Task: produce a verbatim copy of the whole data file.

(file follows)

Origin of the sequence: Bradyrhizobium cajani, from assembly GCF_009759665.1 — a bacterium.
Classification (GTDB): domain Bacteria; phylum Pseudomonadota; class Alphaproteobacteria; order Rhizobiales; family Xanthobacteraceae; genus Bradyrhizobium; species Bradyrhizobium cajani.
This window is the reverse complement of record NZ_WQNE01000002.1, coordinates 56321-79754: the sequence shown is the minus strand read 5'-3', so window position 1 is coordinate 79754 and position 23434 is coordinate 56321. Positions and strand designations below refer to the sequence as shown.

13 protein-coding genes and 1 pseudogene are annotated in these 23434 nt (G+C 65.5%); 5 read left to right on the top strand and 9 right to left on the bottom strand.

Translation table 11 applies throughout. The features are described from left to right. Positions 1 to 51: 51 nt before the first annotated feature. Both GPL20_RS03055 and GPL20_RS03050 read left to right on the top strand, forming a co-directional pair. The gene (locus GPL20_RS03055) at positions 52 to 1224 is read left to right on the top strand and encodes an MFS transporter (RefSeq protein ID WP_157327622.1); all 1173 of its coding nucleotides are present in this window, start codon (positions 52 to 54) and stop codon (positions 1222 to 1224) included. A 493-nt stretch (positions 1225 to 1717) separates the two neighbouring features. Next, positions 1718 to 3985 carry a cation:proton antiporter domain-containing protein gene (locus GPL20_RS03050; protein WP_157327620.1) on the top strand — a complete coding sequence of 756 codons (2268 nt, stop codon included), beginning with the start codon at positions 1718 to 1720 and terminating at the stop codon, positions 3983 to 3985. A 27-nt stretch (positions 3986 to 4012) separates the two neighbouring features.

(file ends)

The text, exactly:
Origin of the sequence: Bradyrhizobium cajani, from assembly GCF_009759665.1 — a bacterium.
Classification (GTDB): domain Bacteria; phylum Pseudomonadota; class Alphaproteobacteria; order Rhizobiales; family Xanthobacteraceae; genus Bradyrhizobium; species Bradyrhizobium cajani.
This window is the reverse complement of record NZ_WQNE01000002.1, coordinates 56321-79754: the sequence shown is the minus strand read 5'-3', so window position 1 is coordinate 79754 and position 23434 is coordinate 56321. Positions and strand designations below refer to the sequence as shown.

13 protein-coding genes and 1 pseudogene are annotated in these 23434 nt (G+C 65.5%); 5 read left to right on the top strand and 9 right to left on the bottom strand.

Translation table 11 applies throughout. The features are described from left to right. Positions 1 to 51: 51 nt before the first annotated feature. Both GPL20_RS03055 and GPL20_RS03050 read left to right on the top strand, forming a co-directional pair. The gene (locus GPL20_RS03055) at positions 52 to 1224 is read left to right on the top strand and encodes an MFS transporter (RefSeq protein ID WP_157327622.1); all 1173 of its coding nucleotides are present in this window, start codon (positions 52 to 54) and stop codon (positions 1222 to 1224) included. A 493-nt stretch (positions 1225 to 1717) separates the two neighbouring features. Next, positions 1718 to 3985 carry a cation:proton antiporter domain-containing protein gene (locus GPL20_RS03050; protein WP_157327620.1) on the top strand — a complete coding sequence of 756 codons (2268 nt, stop codon included), beginning with the start codon at positions 1718 to 1720 and terminating at the stop codon, positions 3983 to 3985. A 27-nt stretch (positions 3986 to 4012) separates the two neighbouring features.